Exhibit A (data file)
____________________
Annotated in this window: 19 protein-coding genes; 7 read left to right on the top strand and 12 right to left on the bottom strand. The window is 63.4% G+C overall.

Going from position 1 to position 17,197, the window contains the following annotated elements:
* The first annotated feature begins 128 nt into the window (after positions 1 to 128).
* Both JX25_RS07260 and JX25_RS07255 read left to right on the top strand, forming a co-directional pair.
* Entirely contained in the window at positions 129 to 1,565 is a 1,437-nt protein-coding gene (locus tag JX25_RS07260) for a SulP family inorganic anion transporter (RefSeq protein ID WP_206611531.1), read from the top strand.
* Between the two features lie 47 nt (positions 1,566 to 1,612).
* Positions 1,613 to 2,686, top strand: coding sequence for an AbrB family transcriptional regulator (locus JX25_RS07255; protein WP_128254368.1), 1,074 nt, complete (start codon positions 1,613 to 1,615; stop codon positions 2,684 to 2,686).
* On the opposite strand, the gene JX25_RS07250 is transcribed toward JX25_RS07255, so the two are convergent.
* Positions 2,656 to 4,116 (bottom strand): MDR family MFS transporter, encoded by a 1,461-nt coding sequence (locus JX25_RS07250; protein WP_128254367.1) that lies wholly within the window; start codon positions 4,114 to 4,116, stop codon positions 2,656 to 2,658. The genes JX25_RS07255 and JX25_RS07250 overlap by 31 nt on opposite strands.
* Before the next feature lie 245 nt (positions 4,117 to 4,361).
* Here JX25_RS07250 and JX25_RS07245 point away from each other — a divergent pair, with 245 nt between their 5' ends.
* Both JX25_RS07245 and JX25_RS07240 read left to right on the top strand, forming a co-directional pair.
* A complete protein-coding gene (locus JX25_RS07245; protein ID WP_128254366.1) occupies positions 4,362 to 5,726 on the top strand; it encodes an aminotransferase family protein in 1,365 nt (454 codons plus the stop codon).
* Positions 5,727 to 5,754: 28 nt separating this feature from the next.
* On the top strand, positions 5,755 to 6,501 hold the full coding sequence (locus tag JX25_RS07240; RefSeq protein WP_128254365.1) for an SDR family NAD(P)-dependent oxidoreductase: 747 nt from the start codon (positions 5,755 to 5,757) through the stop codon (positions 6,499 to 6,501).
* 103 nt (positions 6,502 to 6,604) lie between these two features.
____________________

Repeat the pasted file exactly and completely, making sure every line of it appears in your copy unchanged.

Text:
Annotated in this window: 19 protein-coding genes; 7 read left to right on the top strand and 12 right to left on the bottom strand. The window is 63.4% G+C overall.

Going from position 1 to position 17,197, the window contains the following annotated elements:
* The first annotated feature begins 128 nt into the window (after positions 1 to 128).
* Both JX25_RS07260 and JX25_RS07255 read left to right on the top strand, forming a co-directional pair.
* Entirely contained in the window at positions 129 to 1,565 is a 1,437-nt protein-coding gene (locus tag JX25_RS07260) for a SulP family inorganic anion transporter (RefSeq protein ID WP_206611531.1), read from the top strand.
* Between the two features lie 47 nt (positions 1,566 to 1,612).
* Positions 1,613 to 2,686, top strand: coding sequence for an AbrB family transcriptional regulator (locus JX25_RS07255; protein WP_128254368.1), 1,074 nt, complete (start codon positions 1,613 to 1,615; stop codon positions 2,684 to 2,686).
* On the opposite strand, the gene JX25_RS07250 is transcribed toward JX25_RS07255, so the two are convergent.
* Positions 2,656 to 4,116 (bottom strand): MDR family MFS transporter, encoded by a 1,461-nt coding sequence (locus JX25_RS07250; protein WP_128254367.1) that lies wholly within the window; start codon positions 4,114 to 4,116, stop codon positions 2,656 to 2,658. The genes JX25_RS07255 and JX25_RS07250 overlap by 31 nt on opposite strands.
* Before the next feature lie 245 nt (positions 4,117 to 4,361).
* Here JX25_RS07250 and JX25_RS07245 point away from each other — a divergent pair, with 245 nt between their 5' ends.
* Both JX25_RS07245 and JX25_RS07240 read left to right on the top strand, forming a co-directional pair.
* A complete protein-coding gene (locus JX25_RS07245; protein ID WP_128254366.1) occupies positions 4,362 to 5,726 on the top strand; it encodes an aminotransferase family protein in 1,365 nt (454 codons plus the stop codon).
* Positions 5,727 to 5,754: 28 nt separating this feature from the next.
* On the top strand, positions 5,755 to 6,501 hold the full coding sequence (locus tag JX25_RS07240; RefSeq protein WP_128254365.1) for an SDR family NAD(P)-dependent oxidoreductase: 747 nt from the start codon (positions 5,755 to 5,757) through the stop codon (positions 6,499 to 6,501).
* 103 nt (positions 6,502 to 6,604) lie between these two features.